Chrome Music Lab is a free online music creation webtool from Google. It is described as “a website that makes learning music more accessible through fun, hands-on experiments” and can be used on any web-connected device through most Internet browsers, so it will work on desktop computer, laptop, tablet, or smartphone (just note that it does not work on Internet Explorer).
You don’t need to sign up for any account, you can just start creating right away, and exploring different features of music, and linking to other areas of the curriculum. These can be used in open-ended ways but direct links can be made to link to the science and mathematics of sound/music through practical activities looking at sound waves, vibrations, oscillations, or to artists like Kandinsky and relationship to shape.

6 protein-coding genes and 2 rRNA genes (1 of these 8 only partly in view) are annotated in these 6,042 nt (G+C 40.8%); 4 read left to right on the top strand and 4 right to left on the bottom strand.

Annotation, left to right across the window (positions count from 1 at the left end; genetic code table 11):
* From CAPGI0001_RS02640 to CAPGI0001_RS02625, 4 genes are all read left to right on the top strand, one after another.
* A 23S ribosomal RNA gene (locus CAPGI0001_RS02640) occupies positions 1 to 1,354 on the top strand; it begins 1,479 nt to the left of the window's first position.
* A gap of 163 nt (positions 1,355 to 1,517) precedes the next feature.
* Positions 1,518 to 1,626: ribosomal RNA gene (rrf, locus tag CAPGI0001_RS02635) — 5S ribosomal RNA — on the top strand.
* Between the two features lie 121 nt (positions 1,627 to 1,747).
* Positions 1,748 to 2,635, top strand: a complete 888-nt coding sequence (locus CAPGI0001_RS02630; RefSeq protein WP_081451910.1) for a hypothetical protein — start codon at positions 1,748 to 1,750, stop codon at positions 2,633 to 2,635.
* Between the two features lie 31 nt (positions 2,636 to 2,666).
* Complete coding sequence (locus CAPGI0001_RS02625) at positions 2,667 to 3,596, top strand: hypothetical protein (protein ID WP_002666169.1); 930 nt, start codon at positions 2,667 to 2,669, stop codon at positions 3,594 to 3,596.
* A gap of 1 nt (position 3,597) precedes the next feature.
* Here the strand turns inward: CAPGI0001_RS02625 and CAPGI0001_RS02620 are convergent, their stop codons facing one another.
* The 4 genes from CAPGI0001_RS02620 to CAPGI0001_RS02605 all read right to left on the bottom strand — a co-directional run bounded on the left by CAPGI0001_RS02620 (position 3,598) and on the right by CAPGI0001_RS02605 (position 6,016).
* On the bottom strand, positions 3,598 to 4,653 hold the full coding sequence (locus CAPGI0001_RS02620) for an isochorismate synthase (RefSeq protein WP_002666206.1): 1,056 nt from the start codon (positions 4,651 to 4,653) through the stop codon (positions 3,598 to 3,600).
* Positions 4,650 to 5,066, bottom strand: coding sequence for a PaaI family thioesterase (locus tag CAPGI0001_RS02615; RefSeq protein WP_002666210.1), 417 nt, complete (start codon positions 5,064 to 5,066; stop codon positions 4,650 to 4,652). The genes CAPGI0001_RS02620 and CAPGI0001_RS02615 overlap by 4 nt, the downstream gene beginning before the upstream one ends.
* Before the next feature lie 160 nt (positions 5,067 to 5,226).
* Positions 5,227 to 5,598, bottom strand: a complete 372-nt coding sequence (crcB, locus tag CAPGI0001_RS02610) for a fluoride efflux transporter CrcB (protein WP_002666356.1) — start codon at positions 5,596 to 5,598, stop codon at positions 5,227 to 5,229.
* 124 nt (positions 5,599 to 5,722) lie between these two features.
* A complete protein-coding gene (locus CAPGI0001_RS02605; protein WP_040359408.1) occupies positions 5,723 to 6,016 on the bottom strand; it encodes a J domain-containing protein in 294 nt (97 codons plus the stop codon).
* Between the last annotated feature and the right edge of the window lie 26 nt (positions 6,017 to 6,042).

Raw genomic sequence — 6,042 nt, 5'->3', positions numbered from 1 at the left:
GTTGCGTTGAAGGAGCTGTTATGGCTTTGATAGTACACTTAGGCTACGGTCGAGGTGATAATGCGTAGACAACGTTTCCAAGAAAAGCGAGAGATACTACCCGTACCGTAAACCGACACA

Each tool is visually very user-friendly and younger users could simply explore by trial and error and still gain a lot from experimenting. For those who wish to explore further they will find each tool has a wide range of permutations to be adaptable for different ages, stages and learning outcome desired.
Primary schools are invited to sign up to receive the new free online safety resource developed by Google with ParentZone for children aged 7-11. This new “Be Internet Legends” curriculum is a free internet safety educational resource for pupils aged 7-11 years-old, created by Google along with Parent Zone, and includes lesson plans and activities, stickers and poster delivering important internet safety messages. It’s all free to order, one per teacher, from this link: https://parentzone.org.uk/be-internet-legends